This is a long post describing something I’ve been going through for a couple of years now. It chronicles my experience with an injury and the pain that has remained because of it.
Let’s take a trip back in time to July 2012 when the simple act of zipping up a dress has changed my everyday life – and not for the better.
I was at my local Kohl’s shopping with my mom, something I typically do on the weekends. I found a dress that I liked and took it into the fitting room to try on. It had a zipper on my left hand side so I reach across my body with my right arm to zip it up. Let me pause her to explain that my chest is rather large so it’s not such an easy thing to reach across to zip something up. As I zipped it up I felt a strain and then tingling down my right arm but I disregarded it for the moment to admire myself in the mirror. The dress looked much better on the hanger than it did on me.
I left the fitting room and found my mom to whom I complained that my arm had been tingling and my side hurt. I assumed that I had pulled a muscle or at least strained one. Never being a sporty person I didn’t know what this felt like but I imagined that it felt like that. I turned to Facebook and Google to inquire about my pain. The pain eventually subsided enough that I didn’t think about it, but it did come back. It came back with such force that I couldn’t lift or even open doors with my right hand. At the time I was working as a receptionist and part of my job was to make coffee in the morning – this became a difficult task for me. Even writing tired my arm out. I had been dealing with the pain for Aleve/Motrin/Tylenol – anything that might help.
Years earlier I had been given a prescription for Tramadol for chronic upper back pain (without diagnosis). I took it very sparingly because it is a narcotic and very strong. Also, it did give me some side effects including making me drowsy. I usually only took it at night although it did cause me to wake up in the middle of the night and be wide awake for an hour or so. The pain during the summer and fall of 2012 got extreme enough that I started taking the Tramadol at work and working through the drowsiness. I was in a lot of pain.
I had started working as a receptionist in April 2012 so my health insurance kicked in around July or August. That is when I was finally able to go to see a doctor and inquire about my pain. I explained what had happened to her and she diagnosed it as costocondritis - an inflammation of the areas between the ribs. Thissounded possible so I took her advice of taking anti-inflammatories. I began taking the maximum dosage recommended from a prescription for Motrin. It did little to calm the pain. A sometime that fall I was in so much pain that Thomas couldn’t take it anymore. My usual relief of just laying my right side wasn’t doing much to help me and I had given up on taking Motrin since it didn’t help. Thomas grabbed my hand took me to Urgent Care.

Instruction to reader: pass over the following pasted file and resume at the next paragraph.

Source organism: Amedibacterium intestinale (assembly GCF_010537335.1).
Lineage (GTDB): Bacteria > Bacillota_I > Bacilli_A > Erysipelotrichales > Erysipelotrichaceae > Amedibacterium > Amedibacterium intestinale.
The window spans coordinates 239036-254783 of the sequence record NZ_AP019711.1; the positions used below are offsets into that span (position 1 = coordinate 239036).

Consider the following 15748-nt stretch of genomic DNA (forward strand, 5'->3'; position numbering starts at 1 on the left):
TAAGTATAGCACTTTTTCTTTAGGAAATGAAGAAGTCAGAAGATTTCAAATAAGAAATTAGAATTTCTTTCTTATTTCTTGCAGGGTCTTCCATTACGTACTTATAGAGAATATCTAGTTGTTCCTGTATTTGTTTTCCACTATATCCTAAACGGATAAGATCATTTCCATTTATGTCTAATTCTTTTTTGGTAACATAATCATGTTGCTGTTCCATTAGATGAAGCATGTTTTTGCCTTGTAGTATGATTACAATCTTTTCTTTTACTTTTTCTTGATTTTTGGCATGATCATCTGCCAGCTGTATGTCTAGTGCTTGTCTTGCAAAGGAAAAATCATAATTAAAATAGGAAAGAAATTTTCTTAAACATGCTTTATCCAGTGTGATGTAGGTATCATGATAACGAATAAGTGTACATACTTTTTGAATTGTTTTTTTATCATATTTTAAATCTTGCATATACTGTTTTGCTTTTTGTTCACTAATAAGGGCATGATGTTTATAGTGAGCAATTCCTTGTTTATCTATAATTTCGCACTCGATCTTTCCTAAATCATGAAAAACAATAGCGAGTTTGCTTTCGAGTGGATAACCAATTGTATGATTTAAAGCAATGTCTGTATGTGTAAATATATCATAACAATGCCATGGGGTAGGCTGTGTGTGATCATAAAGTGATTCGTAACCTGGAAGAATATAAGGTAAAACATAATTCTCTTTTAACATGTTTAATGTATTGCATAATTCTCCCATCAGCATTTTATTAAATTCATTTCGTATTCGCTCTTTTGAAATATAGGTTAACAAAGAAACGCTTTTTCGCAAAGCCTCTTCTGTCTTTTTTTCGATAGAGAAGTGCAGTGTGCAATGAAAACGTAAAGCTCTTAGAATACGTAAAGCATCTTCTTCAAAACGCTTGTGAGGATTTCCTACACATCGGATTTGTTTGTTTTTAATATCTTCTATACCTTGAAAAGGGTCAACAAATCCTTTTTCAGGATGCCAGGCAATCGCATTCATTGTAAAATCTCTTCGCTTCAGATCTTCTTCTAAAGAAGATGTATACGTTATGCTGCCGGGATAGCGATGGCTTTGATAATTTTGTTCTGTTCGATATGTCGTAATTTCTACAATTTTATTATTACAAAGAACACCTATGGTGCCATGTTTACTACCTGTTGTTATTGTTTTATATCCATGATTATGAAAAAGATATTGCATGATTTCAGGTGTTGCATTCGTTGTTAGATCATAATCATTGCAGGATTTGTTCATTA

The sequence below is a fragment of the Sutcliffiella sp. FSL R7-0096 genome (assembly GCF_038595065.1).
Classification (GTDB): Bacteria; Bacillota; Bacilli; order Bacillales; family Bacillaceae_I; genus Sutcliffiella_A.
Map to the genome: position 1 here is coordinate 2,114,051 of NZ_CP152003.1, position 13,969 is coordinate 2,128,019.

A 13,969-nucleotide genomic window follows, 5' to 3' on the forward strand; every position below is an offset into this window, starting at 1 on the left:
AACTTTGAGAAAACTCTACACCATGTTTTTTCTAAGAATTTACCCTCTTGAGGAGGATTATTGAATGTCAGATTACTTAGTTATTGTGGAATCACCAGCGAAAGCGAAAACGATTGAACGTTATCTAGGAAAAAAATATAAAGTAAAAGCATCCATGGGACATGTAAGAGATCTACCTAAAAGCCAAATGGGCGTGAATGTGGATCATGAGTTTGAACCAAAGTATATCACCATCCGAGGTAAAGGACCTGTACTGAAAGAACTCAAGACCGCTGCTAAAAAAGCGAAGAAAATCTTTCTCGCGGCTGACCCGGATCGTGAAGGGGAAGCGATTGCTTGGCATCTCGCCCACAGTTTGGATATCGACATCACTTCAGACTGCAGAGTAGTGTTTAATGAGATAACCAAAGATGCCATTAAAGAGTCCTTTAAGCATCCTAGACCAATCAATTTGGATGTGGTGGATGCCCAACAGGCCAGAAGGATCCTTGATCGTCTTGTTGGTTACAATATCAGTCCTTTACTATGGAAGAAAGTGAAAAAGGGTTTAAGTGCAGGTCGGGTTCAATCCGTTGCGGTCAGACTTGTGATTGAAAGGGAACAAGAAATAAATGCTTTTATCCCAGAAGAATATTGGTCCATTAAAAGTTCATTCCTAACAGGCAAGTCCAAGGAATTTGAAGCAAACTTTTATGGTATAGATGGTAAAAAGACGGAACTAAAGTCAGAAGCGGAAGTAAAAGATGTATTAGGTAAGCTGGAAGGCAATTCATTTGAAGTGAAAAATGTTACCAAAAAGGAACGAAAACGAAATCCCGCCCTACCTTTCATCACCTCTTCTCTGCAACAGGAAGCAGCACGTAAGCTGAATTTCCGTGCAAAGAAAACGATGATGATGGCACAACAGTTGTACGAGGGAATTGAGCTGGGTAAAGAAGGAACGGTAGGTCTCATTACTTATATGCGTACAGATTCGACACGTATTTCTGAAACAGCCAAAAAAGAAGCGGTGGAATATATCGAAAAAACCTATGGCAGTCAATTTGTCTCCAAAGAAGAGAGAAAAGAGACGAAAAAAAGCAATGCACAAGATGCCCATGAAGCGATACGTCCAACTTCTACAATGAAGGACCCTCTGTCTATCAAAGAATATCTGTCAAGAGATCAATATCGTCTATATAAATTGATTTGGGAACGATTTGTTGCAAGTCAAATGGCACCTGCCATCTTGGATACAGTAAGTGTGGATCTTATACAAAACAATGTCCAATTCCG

Like most everyone, I had heard of doctor’s who really didn’t care but I hadn’t really ran across one to that point. This doctor made me feel so horrible I began sobbing uncontrollably (although I am a crier, a BIG crier). She also assumed that the reason for my pain was costocondritis and said that they couldn’t do x-rays because inflammation cannot be seen in x-rays. She then proceeded to accuse me of being there to get drugs. I told her, through my tears, that I didn’t come looking for something specific but anything that would relieve the pain I was in constantly. I left with nothing but a co-pay.
There was nothing I could do after that. The pain did begin to subside at some point and I took the Tramadol less frequently. Then, in the spring of 2013 I began to have more pain. I started working for the government and my insurance kicked in on March 1st. I immediately went to see my old doctor at Kaiser (which I hadn’t seen in about 2 years) and explained the situation to her. She also agreed that it was probably inflammation and that x-rays wouldn’t do anything. However she did tell me that if it got worse or changed to give her a call and she would order x-rays. I left pretty satisfied because the pain, while different, wasn’t affecting me AS much as it had been the previous year.